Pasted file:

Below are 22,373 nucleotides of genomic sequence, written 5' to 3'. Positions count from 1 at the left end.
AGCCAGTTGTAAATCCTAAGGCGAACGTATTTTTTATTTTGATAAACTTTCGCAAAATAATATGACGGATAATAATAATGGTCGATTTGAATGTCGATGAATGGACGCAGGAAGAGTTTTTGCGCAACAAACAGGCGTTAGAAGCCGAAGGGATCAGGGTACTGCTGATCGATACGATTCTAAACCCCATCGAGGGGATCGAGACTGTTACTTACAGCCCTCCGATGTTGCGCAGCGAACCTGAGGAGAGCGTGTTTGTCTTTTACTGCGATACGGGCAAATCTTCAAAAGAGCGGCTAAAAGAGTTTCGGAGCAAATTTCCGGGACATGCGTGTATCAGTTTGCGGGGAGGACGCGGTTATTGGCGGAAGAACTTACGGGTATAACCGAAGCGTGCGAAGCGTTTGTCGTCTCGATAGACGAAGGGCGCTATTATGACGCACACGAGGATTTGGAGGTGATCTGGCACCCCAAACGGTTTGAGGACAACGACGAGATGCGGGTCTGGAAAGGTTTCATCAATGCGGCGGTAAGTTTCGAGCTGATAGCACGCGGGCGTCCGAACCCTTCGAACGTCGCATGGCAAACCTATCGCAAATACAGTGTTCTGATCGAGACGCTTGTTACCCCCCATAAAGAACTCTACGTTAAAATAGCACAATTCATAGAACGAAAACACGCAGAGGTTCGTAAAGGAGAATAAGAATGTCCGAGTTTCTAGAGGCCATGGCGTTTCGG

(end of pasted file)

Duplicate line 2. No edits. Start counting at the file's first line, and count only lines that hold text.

AGCCAGTTGTAAATCCTAAGGCGAACGTATTTTTTATTTTGATAAACTTTCGCAAAATAATATGACGGATAATAATAATGGTCGATTTGAATGTCGATGAATGGACGCAGGAAGAGTTTTTGCGCAACAAACAGGCGTTAGAAGCCGAAGGGATCAGGGTACTGCTGATCGATACGATTCTAAACCCCATCGAGGGGATCGAGACTGTTACTTACAGCCCTCCGATGTTGCGCAGCGAACCTGAGGAGAGCGTGTTTGTCTTTTACTGCGATACGGGCAAATCTTCAAAAGAGCGGCTAAAAGAGTTTCGGAGCAAATTTCCGGGACATGCGTGTATCAGTTTGCGGGGAGGACGCGGTTATTGGCGGAAGAACTTACGGGTATAACCGAAGCGTGCGAAGCGTTTGTCGTCTCGATAGACGAAGGGCGCTATTATGACGCACACGAGGATTTGGAGGTGATCTGGCACCCCAAACGGTTTGAGGACAACGACGAGATGCGGGTCTGGAAAGGTTTCATCAATGCGGCGGTAAGTTTCGAGCTGATAGCACGCGGGCGTCCGAACCCTTCGAACGTCGCATGGCAAACCTATCGCAAATACAGTGTTCTGATCGAGACGCTTGTTACCCCCCATAAAGAACTCTACGTTAAAATAGCACAATTCATAGAACGAAAACACGCAGAGGTTCGTAAAGGAGAATAAGAATGTCCGAGTTTCTAGAGGCCATGGCGTTTCGG